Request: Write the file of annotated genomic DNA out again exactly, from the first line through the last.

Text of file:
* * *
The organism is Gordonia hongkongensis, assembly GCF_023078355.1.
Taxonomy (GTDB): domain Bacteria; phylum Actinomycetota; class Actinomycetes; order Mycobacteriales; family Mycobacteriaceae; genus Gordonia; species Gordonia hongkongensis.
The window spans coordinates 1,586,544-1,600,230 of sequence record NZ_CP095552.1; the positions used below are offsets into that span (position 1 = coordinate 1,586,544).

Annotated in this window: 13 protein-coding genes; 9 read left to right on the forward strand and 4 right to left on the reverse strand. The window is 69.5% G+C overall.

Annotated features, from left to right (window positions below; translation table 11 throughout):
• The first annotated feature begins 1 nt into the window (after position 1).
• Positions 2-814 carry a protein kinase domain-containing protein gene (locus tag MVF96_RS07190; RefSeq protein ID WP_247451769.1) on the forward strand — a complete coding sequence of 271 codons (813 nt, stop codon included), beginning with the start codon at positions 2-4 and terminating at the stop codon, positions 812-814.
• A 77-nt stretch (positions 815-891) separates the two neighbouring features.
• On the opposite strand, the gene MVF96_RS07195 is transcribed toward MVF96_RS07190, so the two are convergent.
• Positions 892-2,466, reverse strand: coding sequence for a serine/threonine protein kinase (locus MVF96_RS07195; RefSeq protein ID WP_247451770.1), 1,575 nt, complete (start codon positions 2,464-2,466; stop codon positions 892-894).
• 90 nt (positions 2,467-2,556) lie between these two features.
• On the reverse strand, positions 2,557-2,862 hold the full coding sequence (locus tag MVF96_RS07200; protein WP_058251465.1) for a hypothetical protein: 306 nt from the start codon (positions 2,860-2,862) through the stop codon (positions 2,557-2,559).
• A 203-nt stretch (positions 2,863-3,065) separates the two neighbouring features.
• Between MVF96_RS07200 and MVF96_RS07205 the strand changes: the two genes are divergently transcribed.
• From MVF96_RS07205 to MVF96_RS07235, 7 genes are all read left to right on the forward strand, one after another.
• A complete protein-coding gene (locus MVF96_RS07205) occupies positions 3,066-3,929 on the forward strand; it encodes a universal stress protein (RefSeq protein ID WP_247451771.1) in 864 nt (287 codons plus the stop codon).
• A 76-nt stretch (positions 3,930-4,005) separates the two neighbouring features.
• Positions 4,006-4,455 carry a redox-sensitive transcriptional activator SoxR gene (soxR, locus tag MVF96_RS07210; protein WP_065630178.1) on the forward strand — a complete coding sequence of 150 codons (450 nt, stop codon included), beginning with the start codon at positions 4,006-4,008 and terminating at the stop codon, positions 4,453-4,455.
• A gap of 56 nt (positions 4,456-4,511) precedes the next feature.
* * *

The organism is Gordonia hongkongensis, assembly GCF_023078355.1.
Taxonomy (GTDB): domain Bacteria; phylum Actinomycetota; class Actinomycetes; order Mycobacteriales; family Mycobacteriaceae; genus Gordonia; species Gordonia hongkongensis.
The window spans coordinates 1,586,544-1,600,230 of sequence record NZ_CP095552.1; the positions used below are offsets into that span (position 1 = coordinate 1,586,544).

Annotated in this window: 13 protein-coding genes; 9 read left to right on the forward strand and 4 right to left on the reverse strand. The window is 69.5% G+C overall.

Annotated features, from left to right (window positions below; translation table 11 throughout):
• The first annotated feature begins 1 nt into the window (after position 1).
• Positions 2-814 carry a protein kinase domain-containing protein gene (locus tag MVF96_RS07190; RefSeq protein ID WP_247451769.1) on the forward strand — a complete coding sequence of 271 codons (813 nt, stop codon included), beginning with the start codon at positions 2-4 and terminating at the stop codon, positions 812-814.
• A 77-nt stretch (positions 815-891) separates the two neighbouring features.
• On the opposite strand, the gene MVF96_RS07195 is transcribed toward MVF96_RS07190, so the two are convergent.
• Positions 892-2,466, reverse strand: coding sequence for a serine/threonine protein kinase (locus MVF96_RS07195; RefSeq protein ID WP_247451770.1), 1,575 nt, complete (start codon positions 2,464-2,466; stop codon positions 892-894).
• 90 nt (positions 2,467-2,556) lie between these two features.
• On the reverse strand, positions 2,557-2,862 hold the full coding sequence (locus tag MVF96_RS07200; protein WP_058251465.1) for a hypothetical protein: 306 nt from the start codon (positions 2,860-2,862) through the stop codon (positions 2,557-2,559).
• A 203-nt stretch (positions 2,863-3,065) separates the two neighbouring features.
• Between MVF96_RS07200 and MVF96_RS07205 the strand changes: the two genes are divergently transcribed.
• From MVF96_RS07205 to MVF96_RS07235, 7 genes are all read left to right on the forward strand, one after another.
• A complete protein-coding gene (locus MVF96_RS07205) occupies positions 3,066-3,929 on the forward strand; it encodes a universal stress protein (RefSeq protein ID WP_247451771.1) in 864 nt (287 codons plus the stop codon).
• A 76-nt stretch (positions 3,930-4,005) separates the two neighbouring features.
• Positions 4,006-4,455 carry a redox-sensitive transcriptional activator SoxR gene (soxR, locus tag MVF96_RS07210; protein WP_065630178.1) on the forward strand — a complete coding sequence of 150 codons (450 nt, stop codon included), beginning with the start codon at positions 4,006-4,008 and terminating at the stop codon, positions 4,453-4,455.
• A gap of 56 nt (positions 4,456-4,511) precedes the next feature.